Have that conversation on end of life planning
The issue of death and dying is one which we often, as a society find difficult to talk about, particularly with our frail and elderly loved ones. Few of us want to consider the end.
With the pandemic sweeping across the world this year, this issue has been brought into sharp focus for many. A recent survey found that 74% of people had never prepared a statement of their end of life wishes or preferences and only 11% had discussed this with family and friends.
Paul Turley, Commissioning lead for Palliative and End of Life Care, Health and Social Care Board said, “Talking about dying, death and bereavement is often a very delicate conversation to initiate and follow through. If we can support individuals and families to work through the conversations that are needed, this will go a long way to improving that quality of life for those we hold dear and help us grieve.”
Advance Care Planning is the phrase used for people to plan their future care needs and support, including medical treatment, while they have the capacity to do so.
While doctors and other health and social care professionals are there to guide people through the Advance Care Planning process, patients and their families should take ownership of this process so that their wishes are clear and documented.
In Northern Ireland, our aging population profile indicates that in the next 25 years, we could see an increase of over 30% in the numbers dying annually.
So it’s more important than ever to have that conversation on end of life planning so that the quality of life, at the end is improved.
Loretta Gribben, Nurse Consultant, Palliative and End of Life Care, Public Health Agency said: “Palliative care ensures that a person with a serious and/or progressive condition, regardless of age or condition, can have the best possible quality of life. It may be appropriate for a number of years, not just the weeks and days at the end of life. People with palliative care needs can be supported by the whole community, including primary care, hospices, hospitals and nursing homes. A more positive experience will occur when we strengthen discussions around palliative care, involving the person and those close to them.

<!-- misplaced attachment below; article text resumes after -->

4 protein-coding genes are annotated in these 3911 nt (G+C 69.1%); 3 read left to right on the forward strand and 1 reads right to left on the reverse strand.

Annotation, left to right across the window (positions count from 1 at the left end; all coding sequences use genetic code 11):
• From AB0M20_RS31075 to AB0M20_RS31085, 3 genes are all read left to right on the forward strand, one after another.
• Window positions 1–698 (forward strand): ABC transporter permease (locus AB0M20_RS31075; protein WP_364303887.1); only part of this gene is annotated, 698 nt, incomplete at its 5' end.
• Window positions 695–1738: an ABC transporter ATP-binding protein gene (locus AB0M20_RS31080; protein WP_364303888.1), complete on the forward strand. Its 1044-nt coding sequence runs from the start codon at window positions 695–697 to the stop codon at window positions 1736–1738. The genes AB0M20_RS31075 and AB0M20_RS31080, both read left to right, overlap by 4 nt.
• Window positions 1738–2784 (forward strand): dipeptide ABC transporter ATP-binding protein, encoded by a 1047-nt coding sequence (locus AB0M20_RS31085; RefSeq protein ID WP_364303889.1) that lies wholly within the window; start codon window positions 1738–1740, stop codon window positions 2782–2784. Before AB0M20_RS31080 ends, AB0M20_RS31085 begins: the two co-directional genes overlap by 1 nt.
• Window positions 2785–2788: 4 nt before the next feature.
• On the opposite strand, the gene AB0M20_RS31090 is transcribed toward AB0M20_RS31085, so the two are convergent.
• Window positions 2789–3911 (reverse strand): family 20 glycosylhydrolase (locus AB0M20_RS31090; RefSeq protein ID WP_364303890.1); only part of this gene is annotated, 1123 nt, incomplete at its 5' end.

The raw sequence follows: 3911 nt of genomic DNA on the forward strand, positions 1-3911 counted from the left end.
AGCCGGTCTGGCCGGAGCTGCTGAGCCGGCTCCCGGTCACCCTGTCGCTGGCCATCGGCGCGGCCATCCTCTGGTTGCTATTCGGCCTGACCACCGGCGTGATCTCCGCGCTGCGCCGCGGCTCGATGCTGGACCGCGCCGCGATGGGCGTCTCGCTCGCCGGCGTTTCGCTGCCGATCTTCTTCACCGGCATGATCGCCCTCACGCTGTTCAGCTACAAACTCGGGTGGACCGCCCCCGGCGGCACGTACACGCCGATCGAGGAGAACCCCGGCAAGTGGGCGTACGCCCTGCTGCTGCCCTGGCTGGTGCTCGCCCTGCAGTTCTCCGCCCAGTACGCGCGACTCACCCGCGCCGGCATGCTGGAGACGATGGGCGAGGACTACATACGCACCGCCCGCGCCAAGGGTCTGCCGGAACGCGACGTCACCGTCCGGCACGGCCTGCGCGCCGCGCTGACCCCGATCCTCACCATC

“Talking about dying, death and bereavement is in everyone’s interests as it can help ensure that all of us can get the care and support we want, and where we want it, at the end of our lives. “Even just having a chat with family, friends or colleagues about the importance of preparing for death can change perceptions. Through being more confident in talking about dying and taking small actions to plan for the future and support each other, together we can make a big difference. Talking about death does not bring it any closer. It is about planning for life.”
The Palliative Care in Partnership programme is aimed at improving the quality of life, at the end of life. The programme provides regional direction so that everyone identified as likely to benefit from a palliative care approach can avail of appropriate services.
The Health and Social Care Board and the Public Health Agency has been working with the Department of Health and many in the voluntary sector to understand how best to take forward a societal conversation on the topic of death, dying and bereavement.
The Public Health Agency and Macmillan have produced the “Your Life: Your Choices – Plan Ahead” booklet about this process which can be downloaded from www.macmillan.org.uk